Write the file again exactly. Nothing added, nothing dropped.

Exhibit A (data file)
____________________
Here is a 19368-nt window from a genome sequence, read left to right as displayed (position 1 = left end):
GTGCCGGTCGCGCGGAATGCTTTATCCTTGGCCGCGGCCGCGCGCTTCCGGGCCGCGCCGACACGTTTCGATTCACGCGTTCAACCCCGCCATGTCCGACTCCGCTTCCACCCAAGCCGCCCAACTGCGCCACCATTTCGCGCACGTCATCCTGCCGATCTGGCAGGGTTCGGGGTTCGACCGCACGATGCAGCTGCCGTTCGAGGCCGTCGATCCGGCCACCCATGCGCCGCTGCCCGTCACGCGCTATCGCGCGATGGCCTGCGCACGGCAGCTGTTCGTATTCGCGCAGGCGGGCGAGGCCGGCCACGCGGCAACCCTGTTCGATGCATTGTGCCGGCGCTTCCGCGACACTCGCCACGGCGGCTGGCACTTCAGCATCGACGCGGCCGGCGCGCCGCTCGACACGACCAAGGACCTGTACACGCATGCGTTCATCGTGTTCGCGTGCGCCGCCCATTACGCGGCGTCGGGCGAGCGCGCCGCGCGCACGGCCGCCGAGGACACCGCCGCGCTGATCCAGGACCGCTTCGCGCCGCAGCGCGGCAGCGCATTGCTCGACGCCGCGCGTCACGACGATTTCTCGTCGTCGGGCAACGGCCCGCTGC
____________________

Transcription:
Here is a 19368-nt window from a genome sequence, read left to right as displayed (position 1 = left end):
GTGCCGGTCGCGCGGAATGCTTTATCCTTGGCCGCGGCCGCGCGCTTCCGGGCCGCGCCGACACGTTTCGATTCACGCGTTCAACCCCGCCATGTCCGACTCCGCTTCCACCCAAGCCGCCCAACTGCGCCACCATTTCGCGCACGTCATCCTGCCGATCTGGCAGGGTTCGGGGTTCGACCGCACGATGCAGCTGCCGTTCGAGGCCGTCGATCCGGCCACCCATGCGCCGCTGCCCGTCACGCGCTATCGCGCGATGGCCTGCGCACGGCAGCTGTTCGTATTCGCGCAGGCGGGCGAGGCCGGCCACGCGGCAACCCTGTTCGATGCATTGTGCCGGCGCTTCCGCGACACTCGCCACGGCGGCTGGCACTTCAGCATCGACGCGGCCGGCGCGCCGCTCGACACGACCAAGGACCTGTACACGCATGCGTTCATCGTGTTCGCGTGCGCCGCCCATTACGCGGCGTCGGGCGAGCGCGCCGCGCGCACGGCCGCCGAGGACACCGCCGCGCTGATCCAGGACCGCTTCGCGCCGCAGCGCGGCAGCGCATTGCTCGACGCCGCGCGTCACGACGATTTCTCGTCGTCGGGCAACGGCCCGCTGC